On the night of May 5, India announced the steepest ever tax hike on fuel, by Rs 13 on diesel and Rs 10 on petrol per litre. This was when the fuel consumption had fallen by 46% and international crude price (India basket) by 67%. The government expects to generate Rs 1.4 lakh crore of extra revenue through this tax hike alone.
This announcement came with a rider: there would be no hike in retail prices.
Who then pays the tax and why the hike in the first place?
Making oil PSUs pay for stimulus
The burden would be mostly on the oil PSUs since their market share in retail marketing is more than 90%. The apparent purpose of this tax is to raise funds for stimulus 2.0 to revive the economy. Why this stimulus has been delayed (lockdown started on March 25) is another question that begs an answer.
Once petrol and diesel were decontrolled (by dismantling the administered price mechanism or APM) and "under-recovery" became history after 2014, the hike and the rider violated the stated policy of market determining the retail price.
Besides, the financial health of the oil PSUs is under stress due to the government's fiscal policies.
For example, the Oil and Natural Gas Corporation (ONGC), once a cash-rich company with no history of debts, was forced to borrow Rs 24,881 crore to pick up the government stakes in the Hindustan Petroleum Corporation Ltd (HPCL), another PSU, in 2018. It paid Rs 36,915 crore to the government. That made its financial position so fragile that it wanted to sell HPCL off a year later but was, apparently, not allowed.
A year earlier, in 2017, the ONGC was forced to acquire scam-tainted and bankrupt Gujarat State Petroleum Corporation (GSPC) for Rs 7, 738 crore. The GSPC recorded a loss of Rs 17,061 crore in the same fiscal year, as the Comptroller and Auditor General (CAG) later revealed.
Now, burdening the oil PSUs further would mean more debts and risks of turning sick or bankrupt.
Fiscal mismanagement and unreliable fiscal numbers
These are not the only concerns. Here are a few more.
First, on May 11 the current status of central government's finances was available until February 2020. The Controller General of Accounts (CGA), which provides monthly accounts of receipts and expenditures, did not update its accounts.
What this means is that the government had no idea of its total receipts, total expenditures and useable surpluses until May 11 or was unwilling to make them public. Since the economy is in lockdown for a long time, a considerable fund would be lying unutilised and revenue collections would have fallen.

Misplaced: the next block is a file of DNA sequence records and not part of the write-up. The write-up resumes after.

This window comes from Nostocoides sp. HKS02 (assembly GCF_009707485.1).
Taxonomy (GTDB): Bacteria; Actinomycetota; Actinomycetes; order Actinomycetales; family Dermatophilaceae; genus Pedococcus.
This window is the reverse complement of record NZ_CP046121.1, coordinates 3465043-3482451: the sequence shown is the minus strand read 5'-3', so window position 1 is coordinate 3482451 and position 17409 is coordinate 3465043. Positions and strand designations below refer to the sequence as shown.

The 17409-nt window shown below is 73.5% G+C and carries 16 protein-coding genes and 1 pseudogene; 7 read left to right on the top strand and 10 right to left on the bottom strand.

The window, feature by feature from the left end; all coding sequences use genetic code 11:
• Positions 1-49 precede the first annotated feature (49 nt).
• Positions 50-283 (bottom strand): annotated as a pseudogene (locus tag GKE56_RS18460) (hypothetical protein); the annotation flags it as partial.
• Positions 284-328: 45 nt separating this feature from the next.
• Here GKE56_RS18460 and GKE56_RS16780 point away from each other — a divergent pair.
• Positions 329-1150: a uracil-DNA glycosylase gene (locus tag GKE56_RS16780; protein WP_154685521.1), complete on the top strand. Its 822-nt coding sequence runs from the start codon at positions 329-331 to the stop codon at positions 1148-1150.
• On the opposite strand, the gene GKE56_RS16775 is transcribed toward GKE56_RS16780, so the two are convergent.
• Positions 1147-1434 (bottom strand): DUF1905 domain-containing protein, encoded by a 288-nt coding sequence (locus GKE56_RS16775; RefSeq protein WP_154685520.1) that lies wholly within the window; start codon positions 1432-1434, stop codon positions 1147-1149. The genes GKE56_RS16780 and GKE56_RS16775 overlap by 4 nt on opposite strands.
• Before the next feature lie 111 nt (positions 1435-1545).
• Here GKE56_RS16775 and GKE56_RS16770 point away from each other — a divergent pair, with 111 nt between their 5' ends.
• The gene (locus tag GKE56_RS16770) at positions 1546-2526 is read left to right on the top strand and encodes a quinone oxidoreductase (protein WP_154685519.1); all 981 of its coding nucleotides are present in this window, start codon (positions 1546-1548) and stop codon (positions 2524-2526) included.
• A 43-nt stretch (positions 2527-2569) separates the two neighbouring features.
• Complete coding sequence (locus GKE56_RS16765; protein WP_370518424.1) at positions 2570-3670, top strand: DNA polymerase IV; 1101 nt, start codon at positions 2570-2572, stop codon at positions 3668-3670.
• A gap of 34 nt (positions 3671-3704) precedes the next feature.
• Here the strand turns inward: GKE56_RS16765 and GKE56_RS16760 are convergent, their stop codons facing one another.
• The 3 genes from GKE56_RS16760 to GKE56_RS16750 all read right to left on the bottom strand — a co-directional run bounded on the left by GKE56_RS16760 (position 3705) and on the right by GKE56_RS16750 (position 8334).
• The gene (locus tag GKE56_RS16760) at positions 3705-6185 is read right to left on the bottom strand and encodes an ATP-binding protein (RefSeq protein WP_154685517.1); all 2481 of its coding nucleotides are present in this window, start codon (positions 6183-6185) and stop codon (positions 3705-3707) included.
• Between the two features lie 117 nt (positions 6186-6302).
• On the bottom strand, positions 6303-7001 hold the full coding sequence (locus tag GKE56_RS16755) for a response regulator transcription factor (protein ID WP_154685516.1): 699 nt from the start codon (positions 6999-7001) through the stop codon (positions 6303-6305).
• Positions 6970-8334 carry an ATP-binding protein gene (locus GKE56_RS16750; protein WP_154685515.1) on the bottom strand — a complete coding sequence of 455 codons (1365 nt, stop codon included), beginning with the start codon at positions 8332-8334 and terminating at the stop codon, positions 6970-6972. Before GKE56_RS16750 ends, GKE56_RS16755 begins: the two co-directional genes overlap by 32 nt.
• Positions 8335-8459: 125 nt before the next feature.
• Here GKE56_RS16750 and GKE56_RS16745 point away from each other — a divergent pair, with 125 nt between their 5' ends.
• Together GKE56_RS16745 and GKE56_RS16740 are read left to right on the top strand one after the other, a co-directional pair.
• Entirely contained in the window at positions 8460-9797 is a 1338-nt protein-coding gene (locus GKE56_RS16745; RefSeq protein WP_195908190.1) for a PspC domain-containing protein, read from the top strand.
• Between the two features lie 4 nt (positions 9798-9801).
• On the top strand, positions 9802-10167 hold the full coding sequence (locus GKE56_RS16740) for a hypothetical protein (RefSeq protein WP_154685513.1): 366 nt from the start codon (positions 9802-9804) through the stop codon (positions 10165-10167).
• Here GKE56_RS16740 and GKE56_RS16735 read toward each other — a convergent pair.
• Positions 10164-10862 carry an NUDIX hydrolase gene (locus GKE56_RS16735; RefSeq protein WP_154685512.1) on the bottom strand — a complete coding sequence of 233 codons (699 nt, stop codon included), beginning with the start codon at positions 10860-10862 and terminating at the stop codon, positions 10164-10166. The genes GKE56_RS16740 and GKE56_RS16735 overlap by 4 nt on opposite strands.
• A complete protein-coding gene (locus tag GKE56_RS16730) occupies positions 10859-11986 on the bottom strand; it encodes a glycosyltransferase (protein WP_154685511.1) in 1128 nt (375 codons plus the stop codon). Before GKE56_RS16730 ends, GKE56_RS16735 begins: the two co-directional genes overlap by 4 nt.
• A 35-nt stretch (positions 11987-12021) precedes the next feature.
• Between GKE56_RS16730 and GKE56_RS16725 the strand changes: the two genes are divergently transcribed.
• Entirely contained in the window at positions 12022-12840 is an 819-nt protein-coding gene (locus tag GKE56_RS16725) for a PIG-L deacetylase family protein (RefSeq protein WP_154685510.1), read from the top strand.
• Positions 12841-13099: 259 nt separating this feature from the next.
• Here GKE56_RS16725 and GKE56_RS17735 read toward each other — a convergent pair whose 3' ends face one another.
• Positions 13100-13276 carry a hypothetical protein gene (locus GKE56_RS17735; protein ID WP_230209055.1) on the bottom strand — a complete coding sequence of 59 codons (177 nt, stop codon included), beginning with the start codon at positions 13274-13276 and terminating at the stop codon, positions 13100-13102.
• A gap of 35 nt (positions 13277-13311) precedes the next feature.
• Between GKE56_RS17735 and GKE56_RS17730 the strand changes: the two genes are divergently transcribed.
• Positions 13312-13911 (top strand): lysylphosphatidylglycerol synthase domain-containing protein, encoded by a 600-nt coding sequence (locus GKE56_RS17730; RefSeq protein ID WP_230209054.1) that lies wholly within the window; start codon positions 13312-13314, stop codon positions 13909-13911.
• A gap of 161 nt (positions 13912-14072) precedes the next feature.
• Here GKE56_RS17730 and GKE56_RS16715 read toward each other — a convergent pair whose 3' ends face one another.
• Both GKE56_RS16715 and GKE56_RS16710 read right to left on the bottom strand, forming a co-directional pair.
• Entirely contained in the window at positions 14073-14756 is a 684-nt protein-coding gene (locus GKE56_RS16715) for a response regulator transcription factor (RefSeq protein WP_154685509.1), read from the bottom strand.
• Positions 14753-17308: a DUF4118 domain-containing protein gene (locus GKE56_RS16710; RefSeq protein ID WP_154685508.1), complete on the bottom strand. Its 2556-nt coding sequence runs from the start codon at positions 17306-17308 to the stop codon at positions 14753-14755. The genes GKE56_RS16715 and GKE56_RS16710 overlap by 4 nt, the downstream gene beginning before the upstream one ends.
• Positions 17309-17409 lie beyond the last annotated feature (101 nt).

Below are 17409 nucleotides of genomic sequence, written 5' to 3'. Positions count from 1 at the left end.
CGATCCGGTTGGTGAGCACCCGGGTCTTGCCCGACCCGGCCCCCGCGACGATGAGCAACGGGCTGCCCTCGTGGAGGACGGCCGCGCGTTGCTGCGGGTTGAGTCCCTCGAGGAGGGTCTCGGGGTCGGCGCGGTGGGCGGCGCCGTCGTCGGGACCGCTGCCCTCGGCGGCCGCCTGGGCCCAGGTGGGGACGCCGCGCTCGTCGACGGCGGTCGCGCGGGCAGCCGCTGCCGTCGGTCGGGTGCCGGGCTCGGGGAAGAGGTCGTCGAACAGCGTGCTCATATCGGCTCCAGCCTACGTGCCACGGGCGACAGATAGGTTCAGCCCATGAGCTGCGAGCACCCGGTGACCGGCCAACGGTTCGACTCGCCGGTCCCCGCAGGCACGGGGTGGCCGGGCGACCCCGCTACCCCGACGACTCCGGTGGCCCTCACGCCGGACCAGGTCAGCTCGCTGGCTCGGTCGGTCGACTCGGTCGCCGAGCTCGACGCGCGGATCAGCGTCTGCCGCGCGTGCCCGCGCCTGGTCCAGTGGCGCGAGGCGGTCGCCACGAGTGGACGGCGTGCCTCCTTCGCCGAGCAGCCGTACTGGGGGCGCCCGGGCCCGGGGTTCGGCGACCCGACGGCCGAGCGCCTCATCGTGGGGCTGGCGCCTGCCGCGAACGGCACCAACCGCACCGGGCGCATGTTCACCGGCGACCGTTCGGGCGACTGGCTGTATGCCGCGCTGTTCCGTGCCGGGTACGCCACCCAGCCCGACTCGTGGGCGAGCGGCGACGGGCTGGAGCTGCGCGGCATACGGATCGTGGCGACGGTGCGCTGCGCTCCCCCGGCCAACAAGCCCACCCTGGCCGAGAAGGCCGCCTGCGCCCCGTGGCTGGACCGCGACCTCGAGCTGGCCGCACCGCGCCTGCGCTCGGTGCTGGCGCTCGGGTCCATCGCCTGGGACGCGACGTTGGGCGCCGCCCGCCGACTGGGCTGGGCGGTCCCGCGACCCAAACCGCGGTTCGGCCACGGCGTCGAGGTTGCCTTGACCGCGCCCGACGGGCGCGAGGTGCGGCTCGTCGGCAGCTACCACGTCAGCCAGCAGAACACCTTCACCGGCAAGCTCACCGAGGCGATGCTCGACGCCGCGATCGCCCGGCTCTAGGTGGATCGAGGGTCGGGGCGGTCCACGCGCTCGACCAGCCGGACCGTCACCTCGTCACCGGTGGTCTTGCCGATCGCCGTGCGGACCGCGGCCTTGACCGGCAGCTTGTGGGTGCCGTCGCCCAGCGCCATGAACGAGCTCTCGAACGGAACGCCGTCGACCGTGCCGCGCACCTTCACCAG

Not knowing these numbers is neither conducive for planning nor democratic functioning.
Second, the central government is holding on to funds it should have long passed on. On May 4, the president of industry association ASSOCHAM Niranjan Hiranandani estimated that Rs 3 lakh crore of dues to states and businesses were pending, which included refunds of income tax, value-added tax, goods, and services tax (GST) and compensation, payments to power distribution companies, fertiliser subsidies, etc.
The states' share of GST, a tax regime that drastically curtails states' ability to raise funds, has remained unpaid since November 2019. This works out to Rs 86,257.5 crore up to April 2020 (at bi-monthly benchmark of Rs 34,503 crore).
Third, the PSUs have been financially weakened through large transfers of dividends and surpluses. A 2019 CAG report (number 2) says the central public sector enterprises (CPSEs) paid Rs 76,062 crore in FY18.
This included RBI's contributions of Rs 40,659 crore. In August 2019, the apex bank further transferred Rs 1.76 lakh crore as surplus/dividend.
Fourth, fiscal prudence is given a go-by through off-budget financing, which is beyond the control of the Fiscal Responsibility and Budget Management (FRBM) Act of 2003 and hence, the Parliament also.
A 2018 CAG report (number 20) said, among others, that (i) understatement of public account liability was by Rs 7.63 lakh crore in FY17, thereby reducing the total liability from 50.5% of the GDP (actual) to 45.5% (window-dressed) and (ii) refunds of Rs 1.72 lakh crore in FY17 found no corresponding disclosure.
What this means is that the government's accounts have been window-dressed; the actual fiscal numbers, including fiscal and revenue deficits would be far bigger than the official numbers.